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There’s been a great hullabaloo in recent times about the rise of airborne urban transport. Two companies showcased their so-called “flying car” concepts at CES this year, for example. Elsewhere, Airbus completed the first test of its Vahana autonomous air taxi; Uber and NASA partnered for a flying taxi project; AeroMobil unveiled a concept for flying car that can take off vertically and drive on roads; and Lilium raised $90 million to build flying taxis.

It’s becoming increasingly clear which direction urban transport is heading: upwards.

Up and away

While the technology is pretty much ready to make this happen, one major stumbling block — aside from safety regulation — is infrastructure. Flying cars or air taxis may not need roads for the most part, but they do need somewhere to take off from and land. And that is where New York-based Blade is looking to invest.

Blade doesn’t manufacture or buy its own aircraft — it works with third parties and serves as a platform for booking short-distance aviation vehicles, such as on-demand charter flights involving jets, seaplanes, and helicopters. It works on 22 routes in 7 states, and Blade promises to transform a typical two-hour drive from Manhattan to JFK into a five-minute flight. The company also has a partnership with Delta, meaning passengers can disembark from their plane straight onto a waiting helicopter.

In a world that’s seemingly moving toward urban-focused electronic vertical take-off and landing (eVTOL) aircraft such as flying taxis, such transport will play a more integral part in Blade’s offering in the future. With that in mind, Blade has announced a $38 million tranche of funding from some notable investors, including real estate giant Colony NorthStar, Airbus Helicopters, Lerer Hippeau, and LionTree Ventures. This takes the company’s total funding to $44 million since its inception in 2014.

So why would a real estate firm invest in a company that focuses on getting people from JFK Airport to Manhattan in five minutes? Well, it’s a strategic investment that’s betting that the demand for urban landing pads — and airport-style waiting lounges — will grow. And this demand will encroach into more locations where real estate is at a prime, which is where L.A-based Colony NorthStar will serve its purpose.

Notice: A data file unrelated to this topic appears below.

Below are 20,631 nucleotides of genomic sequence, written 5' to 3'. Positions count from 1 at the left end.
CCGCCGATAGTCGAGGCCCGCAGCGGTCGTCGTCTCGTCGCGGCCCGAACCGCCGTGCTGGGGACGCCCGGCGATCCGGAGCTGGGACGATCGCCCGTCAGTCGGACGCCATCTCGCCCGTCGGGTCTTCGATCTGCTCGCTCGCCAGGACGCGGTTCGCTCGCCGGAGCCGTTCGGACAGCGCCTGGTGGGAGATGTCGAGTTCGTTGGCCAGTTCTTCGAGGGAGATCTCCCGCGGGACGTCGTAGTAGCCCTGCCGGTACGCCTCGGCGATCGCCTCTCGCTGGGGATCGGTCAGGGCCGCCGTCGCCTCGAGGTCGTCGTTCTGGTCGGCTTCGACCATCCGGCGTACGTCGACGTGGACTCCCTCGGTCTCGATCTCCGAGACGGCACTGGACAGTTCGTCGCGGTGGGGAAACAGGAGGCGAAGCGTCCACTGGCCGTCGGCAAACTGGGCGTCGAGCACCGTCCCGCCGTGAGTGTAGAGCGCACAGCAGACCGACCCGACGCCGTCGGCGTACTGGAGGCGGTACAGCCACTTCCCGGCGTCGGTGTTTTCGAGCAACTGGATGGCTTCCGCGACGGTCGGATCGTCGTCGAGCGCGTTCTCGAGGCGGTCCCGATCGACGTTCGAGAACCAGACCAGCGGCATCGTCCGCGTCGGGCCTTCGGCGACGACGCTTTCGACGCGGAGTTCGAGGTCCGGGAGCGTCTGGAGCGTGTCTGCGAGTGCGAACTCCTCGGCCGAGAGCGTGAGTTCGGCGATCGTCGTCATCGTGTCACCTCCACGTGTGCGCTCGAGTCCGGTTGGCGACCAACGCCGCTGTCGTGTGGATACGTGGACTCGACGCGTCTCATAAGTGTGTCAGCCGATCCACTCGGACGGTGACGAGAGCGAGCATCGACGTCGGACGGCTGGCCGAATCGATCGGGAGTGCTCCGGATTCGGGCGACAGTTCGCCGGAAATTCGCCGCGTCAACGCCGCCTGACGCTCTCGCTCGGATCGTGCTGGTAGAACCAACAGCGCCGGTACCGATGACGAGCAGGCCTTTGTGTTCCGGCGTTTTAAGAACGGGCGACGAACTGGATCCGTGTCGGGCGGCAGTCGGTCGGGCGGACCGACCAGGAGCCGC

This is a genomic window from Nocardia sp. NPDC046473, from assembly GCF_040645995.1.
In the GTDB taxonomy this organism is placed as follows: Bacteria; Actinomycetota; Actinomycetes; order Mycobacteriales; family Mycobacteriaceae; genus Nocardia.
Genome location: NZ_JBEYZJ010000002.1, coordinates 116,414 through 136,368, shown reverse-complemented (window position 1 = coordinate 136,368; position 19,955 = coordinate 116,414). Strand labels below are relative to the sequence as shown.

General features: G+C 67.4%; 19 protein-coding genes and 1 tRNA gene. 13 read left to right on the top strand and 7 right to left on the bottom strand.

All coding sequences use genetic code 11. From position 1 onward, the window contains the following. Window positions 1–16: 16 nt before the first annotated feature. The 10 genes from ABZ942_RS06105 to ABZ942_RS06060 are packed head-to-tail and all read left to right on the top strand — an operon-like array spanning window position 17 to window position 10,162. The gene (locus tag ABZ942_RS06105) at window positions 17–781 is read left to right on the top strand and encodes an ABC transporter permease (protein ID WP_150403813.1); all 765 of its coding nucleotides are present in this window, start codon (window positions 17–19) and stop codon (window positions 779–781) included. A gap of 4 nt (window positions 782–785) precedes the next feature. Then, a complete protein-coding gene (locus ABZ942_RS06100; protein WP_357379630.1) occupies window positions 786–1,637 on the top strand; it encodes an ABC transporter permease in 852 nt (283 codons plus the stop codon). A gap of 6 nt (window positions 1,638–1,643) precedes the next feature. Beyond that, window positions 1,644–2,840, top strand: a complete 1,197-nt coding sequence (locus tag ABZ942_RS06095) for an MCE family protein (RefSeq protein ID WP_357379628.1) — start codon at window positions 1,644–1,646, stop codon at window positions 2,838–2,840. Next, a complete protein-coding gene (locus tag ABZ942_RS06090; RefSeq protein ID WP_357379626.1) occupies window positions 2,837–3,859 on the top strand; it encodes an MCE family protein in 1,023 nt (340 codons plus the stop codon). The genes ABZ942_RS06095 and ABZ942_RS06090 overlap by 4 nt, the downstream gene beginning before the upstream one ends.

Above: Blade waiting lounge in New York City

“Given Colony’s strong real estate expertise, as well as its Los Angeles headquarters location, we look forward to working with the Blade team on expanding their West Coast presence as well as helping to identify future landing zones for both helicopters and next-generation eVTOL aircraft,” noted Colony NorthStar managing director Justin Chang.

Additionally, Blade has revealed details of an alliance with Airbus’ helicopter arm, meaning Blade will provide its technology for the Airbus Ride helicopter service in Dallas, which will now be cobranded as a Blade service.

“Airbus Helicopters continues to develop the future of the urban air mobility (UAM) market, and our alliance with Blade is the next logical step in our quest to offer customers the full spectrum of urban air travel solutions,” added Airbus Helicopters executive Matthieu Louvot. “By partnering with Blade, we are setting a strong foundation for the future, which will be the successful deployment of eVTOL systems.”

The duo also teased a new “intra-city” helicopter service that will be launching somewhere outside the U.S. later this year.

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